Ending an 18-month period of political crisis in the country, the May 2008 Doha Agreement made minor adjustments to governance structures in Lebanon. The formation of a unity government in 2009, however, predictably confirmed that confessionalism and a broader division between the two main political blocs prevailed in the country. April 2010 saw an unprecedented development in Lebanon: in a climate of heightened sectarian tensions, hundreds of young Lebanese took part in public demonstrations in favour of secularism. While in 2011 Lebanon did not experience popular uprisings similar to those elsewhere in the region, the April 2010 events would in many ways be a precursor to further mobilization of politically non-aligned, mostly-secular activists who in October 2012 demanded sectarian politics be jettisoned in favour of a civil state.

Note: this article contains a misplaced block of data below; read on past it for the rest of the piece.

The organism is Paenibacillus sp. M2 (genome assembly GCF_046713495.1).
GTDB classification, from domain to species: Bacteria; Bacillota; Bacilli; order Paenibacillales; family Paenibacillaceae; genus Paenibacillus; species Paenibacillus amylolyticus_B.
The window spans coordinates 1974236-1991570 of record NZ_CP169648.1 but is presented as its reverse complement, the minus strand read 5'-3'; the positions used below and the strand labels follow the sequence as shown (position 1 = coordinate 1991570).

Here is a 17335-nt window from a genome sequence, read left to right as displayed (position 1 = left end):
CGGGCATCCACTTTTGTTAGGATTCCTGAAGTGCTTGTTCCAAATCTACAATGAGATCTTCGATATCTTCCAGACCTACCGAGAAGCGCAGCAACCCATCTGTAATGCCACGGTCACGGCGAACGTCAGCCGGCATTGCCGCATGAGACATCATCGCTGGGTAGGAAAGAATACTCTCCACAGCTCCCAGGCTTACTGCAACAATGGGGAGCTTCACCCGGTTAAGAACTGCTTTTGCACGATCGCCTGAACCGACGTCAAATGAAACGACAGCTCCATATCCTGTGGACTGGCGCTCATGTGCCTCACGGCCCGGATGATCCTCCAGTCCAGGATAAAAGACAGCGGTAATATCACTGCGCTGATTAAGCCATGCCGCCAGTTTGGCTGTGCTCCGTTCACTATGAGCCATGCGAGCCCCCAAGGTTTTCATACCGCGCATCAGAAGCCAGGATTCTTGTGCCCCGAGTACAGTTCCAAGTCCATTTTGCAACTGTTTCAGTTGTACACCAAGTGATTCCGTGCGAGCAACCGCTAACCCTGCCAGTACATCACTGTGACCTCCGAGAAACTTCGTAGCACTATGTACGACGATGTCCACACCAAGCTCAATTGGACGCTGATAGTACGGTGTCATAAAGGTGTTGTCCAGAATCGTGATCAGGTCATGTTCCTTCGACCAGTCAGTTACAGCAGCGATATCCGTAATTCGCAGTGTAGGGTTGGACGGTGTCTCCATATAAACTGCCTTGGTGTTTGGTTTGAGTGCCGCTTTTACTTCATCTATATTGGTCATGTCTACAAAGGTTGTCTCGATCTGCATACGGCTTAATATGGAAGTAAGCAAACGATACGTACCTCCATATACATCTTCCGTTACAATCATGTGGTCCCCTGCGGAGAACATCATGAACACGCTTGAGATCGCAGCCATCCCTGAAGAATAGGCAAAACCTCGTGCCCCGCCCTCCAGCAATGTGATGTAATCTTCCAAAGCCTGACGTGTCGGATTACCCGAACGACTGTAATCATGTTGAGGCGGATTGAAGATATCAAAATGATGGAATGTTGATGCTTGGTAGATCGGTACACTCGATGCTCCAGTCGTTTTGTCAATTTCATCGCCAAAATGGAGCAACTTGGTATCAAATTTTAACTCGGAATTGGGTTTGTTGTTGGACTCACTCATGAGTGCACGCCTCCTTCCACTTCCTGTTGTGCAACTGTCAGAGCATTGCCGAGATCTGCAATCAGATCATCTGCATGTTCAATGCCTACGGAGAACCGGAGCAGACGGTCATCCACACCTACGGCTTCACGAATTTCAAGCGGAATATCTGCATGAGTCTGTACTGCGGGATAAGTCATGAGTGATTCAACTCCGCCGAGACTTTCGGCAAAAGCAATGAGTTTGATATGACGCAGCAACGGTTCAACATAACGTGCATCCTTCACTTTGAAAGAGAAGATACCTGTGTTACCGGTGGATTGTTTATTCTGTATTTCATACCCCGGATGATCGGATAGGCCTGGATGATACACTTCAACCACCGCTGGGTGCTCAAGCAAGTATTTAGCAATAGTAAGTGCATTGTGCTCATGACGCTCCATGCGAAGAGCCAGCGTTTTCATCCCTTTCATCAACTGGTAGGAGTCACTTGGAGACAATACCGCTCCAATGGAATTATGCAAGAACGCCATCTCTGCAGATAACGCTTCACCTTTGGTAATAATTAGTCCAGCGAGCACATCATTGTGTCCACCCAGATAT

For Lebanon, unlike the case in Syria, the year 2011 did not so much mark the eruption of major political upheaval generated from within the country. Yet a spillover effect from the conflict in neighbouring Syria has rippled though political society in Lebanon and significantly inflamed inter-communal tensions. Recurrent deadly clashes have taken place in the streets of Tripoli between Sunnis and Alawites – the former generally supportive of Syrian opposition groups, and the latter backing the Syrian government – and militants have gone to Syria for the purpose of fighting alongside the opposition. Hezbollah fighters, meanwhile, have entered Syria in order to provide direct military support to their erstwhile ally, the Assad regime.